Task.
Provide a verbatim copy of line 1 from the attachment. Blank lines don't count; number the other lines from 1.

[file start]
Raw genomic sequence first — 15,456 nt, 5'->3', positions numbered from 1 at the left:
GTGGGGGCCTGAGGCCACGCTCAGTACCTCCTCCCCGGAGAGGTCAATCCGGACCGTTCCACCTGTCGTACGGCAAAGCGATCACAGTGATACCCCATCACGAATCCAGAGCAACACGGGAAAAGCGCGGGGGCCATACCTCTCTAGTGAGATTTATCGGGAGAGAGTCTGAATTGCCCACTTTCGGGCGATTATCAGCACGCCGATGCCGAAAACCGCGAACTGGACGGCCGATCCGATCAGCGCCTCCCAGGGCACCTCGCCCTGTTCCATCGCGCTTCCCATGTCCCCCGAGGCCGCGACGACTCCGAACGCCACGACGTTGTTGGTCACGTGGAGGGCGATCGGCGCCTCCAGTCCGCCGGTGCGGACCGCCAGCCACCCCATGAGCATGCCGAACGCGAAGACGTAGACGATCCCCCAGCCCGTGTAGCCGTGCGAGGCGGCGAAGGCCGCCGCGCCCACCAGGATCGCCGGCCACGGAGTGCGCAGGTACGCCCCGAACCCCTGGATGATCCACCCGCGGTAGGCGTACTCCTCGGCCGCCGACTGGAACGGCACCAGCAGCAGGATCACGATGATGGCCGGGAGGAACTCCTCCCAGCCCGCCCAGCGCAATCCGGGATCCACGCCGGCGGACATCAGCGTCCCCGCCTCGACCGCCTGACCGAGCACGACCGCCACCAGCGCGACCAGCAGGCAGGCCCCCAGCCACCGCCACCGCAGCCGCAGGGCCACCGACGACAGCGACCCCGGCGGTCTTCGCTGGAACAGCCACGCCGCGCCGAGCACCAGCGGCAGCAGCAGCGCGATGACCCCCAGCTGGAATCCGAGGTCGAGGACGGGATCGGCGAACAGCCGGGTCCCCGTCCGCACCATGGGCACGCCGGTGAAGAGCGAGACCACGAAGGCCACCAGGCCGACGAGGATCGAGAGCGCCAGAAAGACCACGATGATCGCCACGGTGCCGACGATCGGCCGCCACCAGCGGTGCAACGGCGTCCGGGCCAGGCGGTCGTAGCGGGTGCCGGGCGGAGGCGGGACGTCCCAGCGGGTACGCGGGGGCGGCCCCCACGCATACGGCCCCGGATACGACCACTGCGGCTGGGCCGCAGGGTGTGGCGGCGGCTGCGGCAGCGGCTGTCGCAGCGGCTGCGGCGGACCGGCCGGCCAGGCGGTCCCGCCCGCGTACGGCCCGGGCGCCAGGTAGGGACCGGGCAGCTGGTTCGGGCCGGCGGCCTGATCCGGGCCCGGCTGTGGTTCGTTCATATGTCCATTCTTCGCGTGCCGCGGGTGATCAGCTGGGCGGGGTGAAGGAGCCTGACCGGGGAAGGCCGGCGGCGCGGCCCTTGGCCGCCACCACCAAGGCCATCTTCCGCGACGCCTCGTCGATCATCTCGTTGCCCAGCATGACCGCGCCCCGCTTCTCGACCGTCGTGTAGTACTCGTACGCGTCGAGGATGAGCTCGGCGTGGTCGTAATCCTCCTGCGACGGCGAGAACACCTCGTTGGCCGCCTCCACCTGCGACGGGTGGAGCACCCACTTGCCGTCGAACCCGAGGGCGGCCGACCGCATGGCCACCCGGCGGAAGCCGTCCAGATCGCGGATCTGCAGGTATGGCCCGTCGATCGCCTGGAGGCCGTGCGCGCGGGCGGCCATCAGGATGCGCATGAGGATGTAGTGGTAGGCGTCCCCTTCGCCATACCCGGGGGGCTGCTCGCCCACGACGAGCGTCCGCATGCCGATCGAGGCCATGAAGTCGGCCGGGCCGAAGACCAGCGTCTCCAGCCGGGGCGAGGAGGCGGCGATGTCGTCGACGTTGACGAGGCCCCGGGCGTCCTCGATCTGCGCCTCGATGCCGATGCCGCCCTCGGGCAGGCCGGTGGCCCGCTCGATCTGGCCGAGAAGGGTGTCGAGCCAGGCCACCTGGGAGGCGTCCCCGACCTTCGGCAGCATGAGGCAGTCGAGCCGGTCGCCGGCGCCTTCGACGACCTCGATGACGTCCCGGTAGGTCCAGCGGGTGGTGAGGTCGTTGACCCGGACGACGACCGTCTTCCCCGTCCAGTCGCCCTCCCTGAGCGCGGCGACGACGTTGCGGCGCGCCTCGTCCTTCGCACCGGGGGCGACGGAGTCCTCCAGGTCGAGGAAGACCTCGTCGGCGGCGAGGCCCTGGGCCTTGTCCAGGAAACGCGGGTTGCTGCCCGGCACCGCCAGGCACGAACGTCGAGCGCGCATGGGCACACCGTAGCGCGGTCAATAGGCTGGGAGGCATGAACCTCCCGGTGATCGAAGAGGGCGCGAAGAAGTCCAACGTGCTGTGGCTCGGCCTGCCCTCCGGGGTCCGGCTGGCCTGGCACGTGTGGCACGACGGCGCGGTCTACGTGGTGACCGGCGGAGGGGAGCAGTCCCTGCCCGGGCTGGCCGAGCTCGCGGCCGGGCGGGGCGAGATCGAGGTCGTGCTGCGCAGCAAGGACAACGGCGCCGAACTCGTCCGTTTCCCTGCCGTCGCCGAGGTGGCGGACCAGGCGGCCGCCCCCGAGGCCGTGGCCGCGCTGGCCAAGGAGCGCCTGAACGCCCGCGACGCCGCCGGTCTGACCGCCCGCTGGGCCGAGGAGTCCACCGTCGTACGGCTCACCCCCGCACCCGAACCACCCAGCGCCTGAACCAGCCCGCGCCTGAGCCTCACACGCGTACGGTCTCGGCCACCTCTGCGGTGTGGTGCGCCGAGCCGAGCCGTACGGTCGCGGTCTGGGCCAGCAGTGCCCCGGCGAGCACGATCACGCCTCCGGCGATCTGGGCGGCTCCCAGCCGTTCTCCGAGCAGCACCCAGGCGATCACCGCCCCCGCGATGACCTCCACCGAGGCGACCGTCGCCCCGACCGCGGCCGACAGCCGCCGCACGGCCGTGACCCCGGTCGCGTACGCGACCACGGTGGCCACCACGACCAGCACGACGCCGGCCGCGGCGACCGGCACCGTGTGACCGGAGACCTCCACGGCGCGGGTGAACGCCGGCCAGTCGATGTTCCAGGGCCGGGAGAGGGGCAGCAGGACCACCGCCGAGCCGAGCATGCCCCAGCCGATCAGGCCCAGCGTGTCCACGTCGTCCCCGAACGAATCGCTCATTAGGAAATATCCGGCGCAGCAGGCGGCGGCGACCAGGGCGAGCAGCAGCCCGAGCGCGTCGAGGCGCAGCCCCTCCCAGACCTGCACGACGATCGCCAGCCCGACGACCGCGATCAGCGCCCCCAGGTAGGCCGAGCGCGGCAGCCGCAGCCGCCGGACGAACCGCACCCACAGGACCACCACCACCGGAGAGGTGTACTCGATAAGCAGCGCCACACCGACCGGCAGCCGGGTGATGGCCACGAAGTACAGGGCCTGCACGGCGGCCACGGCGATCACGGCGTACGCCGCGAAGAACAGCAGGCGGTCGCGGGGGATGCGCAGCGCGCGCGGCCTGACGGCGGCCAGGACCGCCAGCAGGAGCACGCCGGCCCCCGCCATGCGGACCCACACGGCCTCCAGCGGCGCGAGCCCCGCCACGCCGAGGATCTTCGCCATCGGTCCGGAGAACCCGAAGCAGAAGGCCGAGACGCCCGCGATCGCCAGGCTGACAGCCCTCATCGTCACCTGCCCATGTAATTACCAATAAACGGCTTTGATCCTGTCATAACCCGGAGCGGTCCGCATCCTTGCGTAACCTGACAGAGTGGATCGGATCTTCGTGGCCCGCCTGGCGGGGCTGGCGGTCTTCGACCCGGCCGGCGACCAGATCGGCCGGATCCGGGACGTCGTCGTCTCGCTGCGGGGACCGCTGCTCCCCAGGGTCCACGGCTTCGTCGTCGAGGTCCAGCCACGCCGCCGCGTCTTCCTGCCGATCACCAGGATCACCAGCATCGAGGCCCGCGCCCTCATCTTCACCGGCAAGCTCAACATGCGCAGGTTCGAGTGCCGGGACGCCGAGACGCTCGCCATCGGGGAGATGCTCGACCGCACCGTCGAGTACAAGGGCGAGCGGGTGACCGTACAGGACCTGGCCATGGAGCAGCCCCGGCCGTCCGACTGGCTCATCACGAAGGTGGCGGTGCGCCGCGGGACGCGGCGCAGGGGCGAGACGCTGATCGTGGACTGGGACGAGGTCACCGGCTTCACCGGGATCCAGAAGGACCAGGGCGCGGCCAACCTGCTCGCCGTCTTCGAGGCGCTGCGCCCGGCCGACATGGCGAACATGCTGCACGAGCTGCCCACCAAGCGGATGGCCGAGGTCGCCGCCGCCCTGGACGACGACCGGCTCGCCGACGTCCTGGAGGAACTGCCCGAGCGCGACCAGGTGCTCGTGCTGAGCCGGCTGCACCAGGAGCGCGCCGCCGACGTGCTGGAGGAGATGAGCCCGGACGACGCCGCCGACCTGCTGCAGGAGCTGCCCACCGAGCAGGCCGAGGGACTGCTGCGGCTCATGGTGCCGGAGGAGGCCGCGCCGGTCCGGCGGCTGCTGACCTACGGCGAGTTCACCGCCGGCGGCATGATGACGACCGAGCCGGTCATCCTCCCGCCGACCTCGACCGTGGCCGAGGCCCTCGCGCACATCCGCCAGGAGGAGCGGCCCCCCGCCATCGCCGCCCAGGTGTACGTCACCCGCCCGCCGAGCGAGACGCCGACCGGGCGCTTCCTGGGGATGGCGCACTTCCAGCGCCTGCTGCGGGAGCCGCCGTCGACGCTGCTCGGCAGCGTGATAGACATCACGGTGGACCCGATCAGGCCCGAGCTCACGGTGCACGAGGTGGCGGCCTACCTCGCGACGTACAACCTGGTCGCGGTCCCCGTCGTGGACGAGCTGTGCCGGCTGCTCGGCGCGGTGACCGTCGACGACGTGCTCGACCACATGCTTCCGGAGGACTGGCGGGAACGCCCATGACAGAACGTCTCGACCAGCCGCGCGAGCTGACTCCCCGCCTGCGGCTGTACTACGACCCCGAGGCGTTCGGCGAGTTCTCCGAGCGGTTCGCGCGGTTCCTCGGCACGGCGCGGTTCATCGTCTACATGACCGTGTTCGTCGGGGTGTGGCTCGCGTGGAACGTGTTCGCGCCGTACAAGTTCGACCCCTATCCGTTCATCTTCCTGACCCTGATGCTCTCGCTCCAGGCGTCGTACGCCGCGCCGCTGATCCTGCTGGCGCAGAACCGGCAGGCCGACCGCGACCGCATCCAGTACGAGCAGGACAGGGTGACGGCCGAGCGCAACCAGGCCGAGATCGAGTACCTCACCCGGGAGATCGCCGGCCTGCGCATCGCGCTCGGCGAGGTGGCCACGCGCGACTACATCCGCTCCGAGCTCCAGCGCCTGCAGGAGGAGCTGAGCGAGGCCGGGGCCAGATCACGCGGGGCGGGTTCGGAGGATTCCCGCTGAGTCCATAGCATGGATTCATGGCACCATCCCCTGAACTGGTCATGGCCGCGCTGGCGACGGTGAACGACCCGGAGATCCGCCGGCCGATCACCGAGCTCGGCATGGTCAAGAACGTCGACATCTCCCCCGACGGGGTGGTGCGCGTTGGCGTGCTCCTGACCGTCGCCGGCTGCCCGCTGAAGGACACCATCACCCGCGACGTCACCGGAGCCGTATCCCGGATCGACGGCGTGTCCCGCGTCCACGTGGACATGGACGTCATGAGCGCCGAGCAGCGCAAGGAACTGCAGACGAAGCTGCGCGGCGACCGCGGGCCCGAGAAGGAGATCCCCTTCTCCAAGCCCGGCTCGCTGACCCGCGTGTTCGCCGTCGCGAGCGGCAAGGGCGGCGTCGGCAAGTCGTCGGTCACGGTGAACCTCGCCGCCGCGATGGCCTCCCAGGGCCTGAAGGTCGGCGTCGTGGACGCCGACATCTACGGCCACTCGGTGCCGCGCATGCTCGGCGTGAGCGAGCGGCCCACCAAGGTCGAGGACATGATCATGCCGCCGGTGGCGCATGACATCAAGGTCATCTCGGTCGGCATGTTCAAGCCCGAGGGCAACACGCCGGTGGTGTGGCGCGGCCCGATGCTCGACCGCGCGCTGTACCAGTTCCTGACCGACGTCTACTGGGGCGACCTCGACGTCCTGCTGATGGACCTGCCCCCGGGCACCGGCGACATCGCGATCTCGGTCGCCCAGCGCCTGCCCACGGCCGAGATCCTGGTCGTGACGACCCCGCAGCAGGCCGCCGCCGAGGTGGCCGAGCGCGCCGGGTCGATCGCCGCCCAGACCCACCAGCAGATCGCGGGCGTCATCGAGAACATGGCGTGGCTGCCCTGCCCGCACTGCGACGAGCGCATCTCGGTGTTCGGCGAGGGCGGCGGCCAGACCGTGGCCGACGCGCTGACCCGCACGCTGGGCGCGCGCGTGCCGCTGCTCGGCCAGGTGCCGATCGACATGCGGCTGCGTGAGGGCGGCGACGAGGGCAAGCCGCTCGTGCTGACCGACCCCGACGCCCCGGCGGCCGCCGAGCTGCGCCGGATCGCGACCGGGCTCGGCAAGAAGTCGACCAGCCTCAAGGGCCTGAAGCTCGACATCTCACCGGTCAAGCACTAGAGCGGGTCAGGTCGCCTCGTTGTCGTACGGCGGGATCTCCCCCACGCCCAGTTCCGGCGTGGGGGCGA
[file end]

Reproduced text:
Raw genomic sequence first — 15,456 nt, 5'->3', positions numbered from 1 at the left: